Chronological History of the American Civil War
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Christi, and Sabine City, Texas were in Union possession, a statement which turned out to be somewhat premature. Thursday, October 16, 1862 : A Union force arrived at Auxvasse Creek, Missouri, and discovered a Confederate guerrilla camp nearby. The Federals attacked the camp and forced the guerrillas to flee. After receiving another letter from President Lincoln, General George McClellan (U.S.) sends out two reconnaissance parties, one to western Virginia to Smithfield, the other to Charles Town, also in western Virginia, an area which was heavily Union in sympathy, but still officially a part of the Confederacy. Friday, October 17, 1862 : Col. William Quantrill and his Confederate guerrillas charged across the prairie towards Shawneetown, Kansas. Just outside the town, they encountered a Union wagon train that was heading towards Kansas City. The Confederates circled the wagon train and opened fire on them. Some 15 of the escorts and drivers were killed and the rest of them ran away. The Confederates burned the wagons. Quantrill's men entered Shawneetown and killed 10 civilians. They then looted the stores,
and then burned the stores and houses. The town was virtually erased from the map. Saturday, October 18, 1862 : John Hunt Morgan (pictured) belonged to that class of Confederate horsemen known as “cavalry raiders.” His mission, essentially, was to ride around Tennessee and Kentucky wreaking havoc with Union activities, breaking communications, isolating advance forces, and confiscating supplies. Today, Mogan and a force of Confederate raiders circled eastward and came to Lexington, Kentucky. They soon skirmish with a portion of the 3rd Ohio Cavalry (U.S.) before the Confederates captured the town. The Union garrison were composed of the 3rd and 4th Ohio Cavalry. The Confederates left before the end of the day. Major General, Gordon Granger (U.S.) gathered his cavalry force and pursued Morgan's men.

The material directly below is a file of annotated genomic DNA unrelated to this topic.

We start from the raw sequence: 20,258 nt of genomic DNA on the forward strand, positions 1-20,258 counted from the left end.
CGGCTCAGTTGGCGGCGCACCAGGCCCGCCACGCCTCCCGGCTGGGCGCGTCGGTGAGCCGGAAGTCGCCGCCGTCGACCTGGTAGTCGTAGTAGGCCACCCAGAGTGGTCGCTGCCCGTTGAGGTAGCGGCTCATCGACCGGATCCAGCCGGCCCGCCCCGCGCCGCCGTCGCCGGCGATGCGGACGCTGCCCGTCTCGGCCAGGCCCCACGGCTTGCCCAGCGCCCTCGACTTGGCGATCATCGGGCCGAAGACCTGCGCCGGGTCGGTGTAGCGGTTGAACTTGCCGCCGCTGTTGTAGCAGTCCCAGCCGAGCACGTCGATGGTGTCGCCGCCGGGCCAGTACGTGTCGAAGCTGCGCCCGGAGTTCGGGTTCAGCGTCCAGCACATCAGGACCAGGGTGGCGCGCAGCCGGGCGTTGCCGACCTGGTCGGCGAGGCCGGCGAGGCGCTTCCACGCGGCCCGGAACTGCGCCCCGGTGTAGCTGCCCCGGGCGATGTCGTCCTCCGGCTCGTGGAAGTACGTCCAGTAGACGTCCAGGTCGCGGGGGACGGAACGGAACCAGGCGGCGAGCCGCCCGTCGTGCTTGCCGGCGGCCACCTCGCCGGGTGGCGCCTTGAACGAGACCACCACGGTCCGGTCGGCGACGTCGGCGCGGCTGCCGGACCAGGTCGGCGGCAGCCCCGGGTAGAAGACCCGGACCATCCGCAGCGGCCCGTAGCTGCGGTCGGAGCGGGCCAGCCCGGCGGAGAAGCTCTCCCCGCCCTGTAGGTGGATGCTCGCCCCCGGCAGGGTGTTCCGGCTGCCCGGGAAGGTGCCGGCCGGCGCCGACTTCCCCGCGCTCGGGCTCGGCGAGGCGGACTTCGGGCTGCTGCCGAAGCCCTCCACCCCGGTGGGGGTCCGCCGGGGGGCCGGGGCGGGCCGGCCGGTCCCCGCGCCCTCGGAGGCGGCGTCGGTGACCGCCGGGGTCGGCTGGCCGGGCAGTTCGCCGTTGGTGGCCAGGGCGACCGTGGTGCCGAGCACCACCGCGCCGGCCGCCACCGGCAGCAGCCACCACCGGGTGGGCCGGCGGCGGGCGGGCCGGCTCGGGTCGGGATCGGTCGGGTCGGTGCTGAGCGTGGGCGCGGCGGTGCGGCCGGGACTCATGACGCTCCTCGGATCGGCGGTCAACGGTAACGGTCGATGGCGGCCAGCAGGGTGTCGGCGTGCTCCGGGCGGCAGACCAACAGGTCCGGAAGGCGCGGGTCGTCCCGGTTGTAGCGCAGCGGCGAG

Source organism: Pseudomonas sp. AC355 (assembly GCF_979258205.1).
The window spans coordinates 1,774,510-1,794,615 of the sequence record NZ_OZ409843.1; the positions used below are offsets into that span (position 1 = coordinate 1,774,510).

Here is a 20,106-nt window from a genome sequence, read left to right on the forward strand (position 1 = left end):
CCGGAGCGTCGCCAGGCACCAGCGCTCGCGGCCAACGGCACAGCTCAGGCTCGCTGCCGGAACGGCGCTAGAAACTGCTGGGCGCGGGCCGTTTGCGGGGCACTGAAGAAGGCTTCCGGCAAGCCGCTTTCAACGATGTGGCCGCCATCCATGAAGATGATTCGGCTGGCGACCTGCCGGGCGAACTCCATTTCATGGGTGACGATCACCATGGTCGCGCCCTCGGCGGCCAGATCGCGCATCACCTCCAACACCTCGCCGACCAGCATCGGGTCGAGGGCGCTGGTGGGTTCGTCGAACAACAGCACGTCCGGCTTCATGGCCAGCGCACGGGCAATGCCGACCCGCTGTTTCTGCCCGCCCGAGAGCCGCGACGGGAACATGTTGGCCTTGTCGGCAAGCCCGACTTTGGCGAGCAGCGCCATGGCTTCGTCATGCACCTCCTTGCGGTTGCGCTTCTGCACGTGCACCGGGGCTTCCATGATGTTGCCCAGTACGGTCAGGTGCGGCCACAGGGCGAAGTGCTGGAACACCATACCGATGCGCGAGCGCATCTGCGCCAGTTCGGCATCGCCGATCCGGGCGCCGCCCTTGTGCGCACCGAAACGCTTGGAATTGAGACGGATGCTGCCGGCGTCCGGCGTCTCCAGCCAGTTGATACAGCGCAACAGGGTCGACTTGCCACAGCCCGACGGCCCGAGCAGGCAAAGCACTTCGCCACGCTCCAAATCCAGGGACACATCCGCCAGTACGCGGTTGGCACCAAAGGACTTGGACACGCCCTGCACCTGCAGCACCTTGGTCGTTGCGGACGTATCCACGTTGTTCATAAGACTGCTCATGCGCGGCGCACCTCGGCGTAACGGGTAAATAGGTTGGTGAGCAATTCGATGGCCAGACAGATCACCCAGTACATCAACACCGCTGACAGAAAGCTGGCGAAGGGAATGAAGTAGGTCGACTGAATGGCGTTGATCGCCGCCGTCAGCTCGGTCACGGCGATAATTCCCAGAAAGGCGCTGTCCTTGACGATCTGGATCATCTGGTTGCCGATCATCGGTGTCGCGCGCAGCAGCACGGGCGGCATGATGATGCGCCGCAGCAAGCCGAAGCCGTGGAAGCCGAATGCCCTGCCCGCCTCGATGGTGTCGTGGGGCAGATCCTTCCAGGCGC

Sunday, October 19, 1862 : The battle of Perryville, Kentucky, had been over a week ago, but armies were still being repositioned in the aftermath of it. General Braxton Bragg’s Army of Tennessee (CSA) was endeavoring to pass through the Cumberland Gap, in company with a very large quantity of supplies confiscated from the countryside. The Cumberland Gap, is a fairly narrow passage, and getting all this through there was a considerable logistical challenge. Several regiments were ordered to pack up, and be ready to march, only to wait all day for their turn, which never came. Then, they were ordered to unpack again and camp for the night, where they were. The movement wound up taking five days to complete. In New Orleans, where the Unionists held power, General Butler (U.S.) passed two important pieces of legislation. The first, was to raise three regiments of “free colored men” and the second, was to introduce
the legal precedent that ‘blacks were equal to whites’ in the eyes of the law. Monday, October 20, 1862 : Major General John Alexander McClernand (U.S.) (pictured) used his political influence to obtain a leave of absence to visit Washington, D.C. and President Lincoln, hoping to receive an important independent command. McClernand was given permission to recruit a force to conduct an operation against Vicksburg, Mississippi, which would rival the effort of General Grant, his department commander. Not sure if Lincoln forgot or was just trying to keep his commanders happy, but he had already given this job to General Grant. This was to lead to no end of conflicts, confusion and eventually hostility between Grant and McClernand, since each quite honestly believed himself to be the rightful commander of the project.
Tuesday, October 21, 1862 : Two days earlier the mail boat Gladiator , had been steaming peacefully along the Mississippi River, when suddenly gunfire broke out from the Arkansas shore. Guerilla activity of this sort was hardly uncommon, whether by actual secessionists or merely armed bandits, and Admiral David D. Porter (U.S.) was thoroughly sick of it. Today, he sent the gunboat U.S.S. Louisville , along with the transport steamer Meteor loaded with troops, to the closest towns, where the attack had taken place. Under command of Lt. Commander Meade, (U.S.) the villages of Bledsoe’s Landing and Hamblin’s
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